INSTRUMENT FLIGHT RULES WORKBOOK
702. HOLDING PROCEDURES
In this section, procedures will be discussed for two eventualities that may occur while an
aircraft is enroute to a destination. First, a holding clearance may be issued; secondly, you may
lose radio communications. An aviator must be able to understand and respond correctly to
either situation. Holding clearances may be issued by ATC to ensure IFR traffic separation
criteria or sequence approaches due to a backup of arriving aircraft at a particular airport.
During this discussion, the student should use the plastic RMI device (no. 2B25) frequently to
"visualize" the correct manner to comply with a holding clearance. Holding is the maneuvering
of an aircraft within a specified airspace with respect to a particular fix. An aircraft will hold at a
navigational fix. This fix can be a VOR, NDB, an intersection, or a TACAN radial/DME fix.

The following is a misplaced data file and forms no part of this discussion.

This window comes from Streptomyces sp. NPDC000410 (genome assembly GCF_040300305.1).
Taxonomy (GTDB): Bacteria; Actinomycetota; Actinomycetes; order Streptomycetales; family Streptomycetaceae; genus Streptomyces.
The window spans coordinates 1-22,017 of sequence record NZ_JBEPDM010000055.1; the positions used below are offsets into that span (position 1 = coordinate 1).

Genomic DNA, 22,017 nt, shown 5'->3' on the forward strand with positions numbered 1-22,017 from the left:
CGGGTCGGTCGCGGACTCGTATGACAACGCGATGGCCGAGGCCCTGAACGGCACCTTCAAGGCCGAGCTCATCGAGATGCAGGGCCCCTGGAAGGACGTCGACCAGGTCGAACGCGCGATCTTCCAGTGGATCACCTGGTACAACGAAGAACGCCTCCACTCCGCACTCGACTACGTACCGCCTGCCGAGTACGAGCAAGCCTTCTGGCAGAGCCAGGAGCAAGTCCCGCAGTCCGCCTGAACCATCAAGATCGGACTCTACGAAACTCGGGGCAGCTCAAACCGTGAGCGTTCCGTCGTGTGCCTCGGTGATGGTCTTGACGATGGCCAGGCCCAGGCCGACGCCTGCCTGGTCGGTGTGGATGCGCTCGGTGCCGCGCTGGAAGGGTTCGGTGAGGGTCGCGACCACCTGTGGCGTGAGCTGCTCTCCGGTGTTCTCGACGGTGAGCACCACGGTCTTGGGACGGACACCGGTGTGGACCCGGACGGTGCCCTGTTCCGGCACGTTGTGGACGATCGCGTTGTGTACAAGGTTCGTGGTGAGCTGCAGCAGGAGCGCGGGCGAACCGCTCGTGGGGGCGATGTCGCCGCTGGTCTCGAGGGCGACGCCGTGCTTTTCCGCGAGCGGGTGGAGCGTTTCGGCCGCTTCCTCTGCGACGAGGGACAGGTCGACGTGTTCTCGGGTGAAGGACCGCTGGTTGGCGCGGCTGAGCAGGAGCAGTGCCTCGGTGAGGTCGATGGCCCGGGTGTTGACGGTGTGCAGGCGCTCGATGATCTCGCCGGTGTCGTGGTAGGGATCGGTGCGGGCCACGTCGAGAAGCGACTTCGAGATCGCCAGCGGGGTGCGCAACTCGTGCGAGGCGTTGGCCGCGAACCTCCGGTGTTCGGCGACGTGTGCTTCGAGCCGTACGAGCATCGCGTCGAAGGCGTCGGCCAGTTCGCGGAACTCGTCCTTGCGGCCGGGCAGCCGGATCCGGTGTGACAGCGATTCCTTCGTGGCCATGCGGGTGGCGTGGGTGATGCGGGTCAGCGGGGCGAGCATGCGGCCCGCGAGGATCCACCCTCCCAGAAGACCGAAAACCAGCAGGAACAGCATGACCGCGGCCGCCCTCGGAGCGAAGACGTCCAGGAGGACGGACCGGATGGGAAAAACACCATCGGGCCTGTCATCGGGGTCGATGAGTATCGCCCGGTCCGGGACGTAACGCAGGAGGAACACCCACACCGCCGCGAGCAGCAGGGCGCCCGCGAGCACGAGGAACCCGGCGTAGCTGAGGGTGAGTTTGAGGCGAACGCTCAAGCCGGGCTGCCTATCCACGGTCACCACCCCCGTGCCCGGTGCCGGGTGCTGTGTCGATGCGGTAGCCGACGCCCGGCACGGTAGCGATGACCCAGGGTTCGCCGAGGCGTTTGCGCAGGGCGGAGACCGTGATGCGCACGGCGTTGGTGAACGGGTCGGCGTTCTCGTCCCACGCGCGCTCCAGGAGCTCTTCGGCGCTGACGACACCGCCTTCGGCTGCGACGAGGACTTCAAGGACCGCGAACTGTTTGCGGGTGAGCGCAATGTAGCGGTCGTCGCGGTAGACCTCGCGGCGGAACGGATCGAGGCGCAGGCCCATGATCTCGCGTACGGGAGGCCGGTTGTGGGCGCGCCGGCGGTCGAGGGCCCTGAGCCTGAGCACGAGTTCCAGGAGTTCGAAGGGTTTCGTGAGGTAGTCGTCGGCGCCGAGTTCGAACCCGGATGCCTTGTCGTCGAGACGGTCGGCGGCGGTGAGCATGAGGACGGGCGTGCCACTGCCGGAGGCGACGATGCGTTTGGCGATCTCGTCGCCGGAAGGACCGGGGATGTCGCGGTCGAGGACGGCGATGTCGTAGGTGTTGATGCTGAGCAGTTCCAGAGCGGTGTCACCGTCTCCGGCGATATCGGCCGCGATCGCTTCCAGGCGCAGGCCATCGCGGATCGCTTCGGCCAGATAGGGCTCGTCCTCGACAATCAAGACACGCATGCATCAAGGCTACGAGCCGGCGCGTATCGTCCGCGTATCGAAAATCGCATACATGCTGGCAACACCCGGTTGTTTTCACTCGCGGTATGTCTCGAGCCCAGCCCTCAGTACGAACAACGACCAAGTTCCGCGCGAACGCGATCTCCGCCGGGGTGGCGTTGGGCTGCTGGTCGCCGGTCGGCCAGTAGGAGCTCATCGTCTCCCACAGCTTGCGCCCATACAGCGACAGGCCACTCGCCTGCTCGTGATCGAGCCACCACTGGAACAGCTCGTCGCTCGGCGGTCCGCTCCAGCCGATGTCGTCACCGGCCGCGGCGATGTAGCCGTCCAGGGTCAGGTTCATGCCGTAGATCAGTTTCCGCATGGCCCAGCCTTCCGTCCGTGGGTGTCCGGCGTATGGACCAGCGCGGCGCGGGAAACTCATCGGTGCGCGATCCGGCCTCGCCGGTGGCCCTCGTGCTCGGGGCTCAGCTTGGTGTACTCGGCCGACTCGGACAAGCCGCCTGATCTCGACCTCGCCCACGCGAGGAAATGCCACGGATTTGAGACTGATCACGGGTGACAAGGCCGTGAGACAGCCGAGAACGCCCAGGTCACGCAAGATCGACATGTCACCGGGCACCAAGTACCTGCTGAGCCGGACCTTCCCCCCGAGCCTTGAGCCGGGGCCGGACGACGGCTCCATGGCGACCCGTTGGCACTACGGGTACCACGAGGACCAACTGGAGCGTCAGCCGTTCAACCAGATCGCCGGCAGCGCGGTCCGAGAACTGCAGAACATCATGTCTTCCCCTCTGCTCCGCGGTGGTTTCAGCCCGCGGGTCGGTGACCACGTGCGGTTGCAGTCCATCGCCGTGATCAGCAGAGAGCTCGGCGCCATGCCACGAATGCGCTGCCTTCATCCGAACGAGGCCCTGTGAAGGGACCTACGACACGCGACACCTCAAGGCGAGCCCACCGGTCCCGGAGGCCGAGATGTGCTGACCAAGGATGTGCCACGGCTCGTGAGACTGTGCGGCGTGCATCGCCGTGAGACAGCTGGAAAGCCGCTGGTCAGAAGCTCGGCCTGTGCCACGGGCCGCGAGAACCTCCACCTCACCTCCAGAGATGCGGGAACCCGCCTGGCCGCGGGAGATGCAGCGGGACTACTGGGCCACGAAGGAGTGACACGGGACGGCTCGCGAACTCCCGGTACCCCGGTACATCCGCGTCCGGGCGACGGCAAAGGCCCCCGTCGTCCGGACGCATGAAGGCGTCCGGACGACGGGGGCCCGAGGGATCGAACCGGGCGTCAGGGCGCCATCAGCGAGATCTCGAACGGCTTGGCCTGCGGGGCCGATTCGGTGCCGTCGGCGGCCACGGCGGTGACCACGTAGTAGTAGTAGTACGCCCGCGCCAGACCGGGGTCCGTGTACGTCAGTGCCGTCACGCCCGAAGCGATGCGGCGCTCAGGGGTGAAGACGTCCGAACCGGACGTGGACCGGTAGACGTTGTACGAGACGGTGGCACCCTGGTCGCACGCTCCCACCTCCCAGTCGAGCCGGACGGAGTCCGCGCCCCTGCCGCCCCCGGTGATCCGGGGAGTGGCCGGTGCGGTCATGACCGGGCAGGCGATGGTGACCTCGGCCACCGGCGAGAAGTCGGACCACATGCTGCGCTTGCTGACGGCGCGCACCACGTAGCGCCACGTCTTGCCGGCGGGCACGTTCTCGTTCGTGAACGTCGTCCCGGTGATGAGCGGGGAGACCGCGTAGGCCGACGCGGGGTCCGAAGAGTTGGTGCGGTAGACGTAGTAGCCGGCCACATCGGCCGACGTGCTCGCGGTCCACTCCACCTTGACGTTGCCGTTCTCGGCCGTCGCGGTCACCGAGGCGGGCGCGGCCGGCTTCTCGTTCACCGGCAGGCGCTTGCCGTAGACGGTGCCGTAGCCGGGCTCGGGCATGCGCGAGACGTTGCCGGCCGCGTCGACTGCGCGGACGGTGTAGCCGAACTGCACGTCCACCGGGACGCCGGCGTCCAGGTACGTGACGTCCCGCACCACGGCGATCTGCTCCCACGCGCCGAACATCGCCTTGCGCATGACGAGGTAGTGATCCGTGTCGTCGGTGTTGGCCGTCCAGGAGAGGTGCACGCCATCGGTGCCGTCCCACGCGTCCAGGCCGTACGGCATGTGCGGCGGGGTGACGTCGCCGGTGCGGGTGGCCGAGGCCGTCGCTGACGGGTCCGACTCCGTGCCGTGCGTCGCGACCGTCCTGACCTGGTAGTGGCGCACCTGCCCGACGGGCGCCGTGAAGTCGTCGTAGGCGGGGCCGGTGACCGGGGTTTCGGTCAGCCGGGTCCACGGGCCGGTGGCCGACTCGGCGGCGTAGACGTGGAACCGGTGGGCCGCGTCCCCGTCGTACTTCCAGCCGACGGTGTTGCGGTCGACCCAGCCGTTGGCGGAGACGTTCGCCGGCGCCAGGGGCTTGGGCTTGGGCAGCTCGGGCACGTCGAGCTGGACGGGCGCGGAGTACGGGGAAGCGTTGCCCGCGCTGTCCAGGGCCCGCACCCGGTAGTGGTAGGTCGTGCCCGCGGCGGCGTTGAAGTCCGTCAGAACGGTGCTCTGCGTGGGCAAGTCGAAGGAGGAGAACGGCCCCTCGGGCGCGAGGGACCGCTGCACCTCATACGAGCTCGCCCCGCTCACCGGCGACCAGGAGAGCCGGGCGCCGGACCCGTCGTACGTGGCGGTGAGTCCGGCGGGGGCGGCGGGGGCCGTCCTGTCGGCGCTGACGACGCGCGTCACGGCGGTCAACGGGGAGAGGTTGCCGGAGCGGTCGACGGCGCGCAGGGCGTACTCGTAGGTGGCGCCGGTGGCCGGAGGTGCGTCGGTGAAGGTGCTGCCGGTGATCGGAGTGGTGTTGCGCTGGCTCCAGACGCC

There are two instances when an aircraft must hold. The first is when instructed by the
controller. The second is upon reaching a clearance limit. A clearance limit cannot be exceeded
without further clearance. Therefore, holding is mandatory until further clearance is obtained.
An example of the second situation might be: You are approaching your clearance limit with
two-way communication. The controller is handling an emergency and is unable to give you
further clearance before you arrive at the clearance limit.
A holding clearance will always contain an expected further clearance time (EFC). EFC times
apply to aircraft regardless of the phase of flight. In the terminal environment, holding may also
be utilized to descend an aircraft to an appropriate altitude from which an approach may be
commenced. This is referred to as a shuttle descent.
The standard no-wind holding pattern is flown by following a specified holding course inbound
to the holding fix, making a standard rate (3-degrees per second) 180-degree turn to the right,
flying a heading outbound to parallel the holding course, and making another 180-degree
standard rate turn to the right to intercept and follow the holding course to the fix. The holding
pattern is nonstandard when the turns are made to the left unless otherwise instructed by ATC,
pilots are expected to hold in a standard pattern (Figure 7-1).
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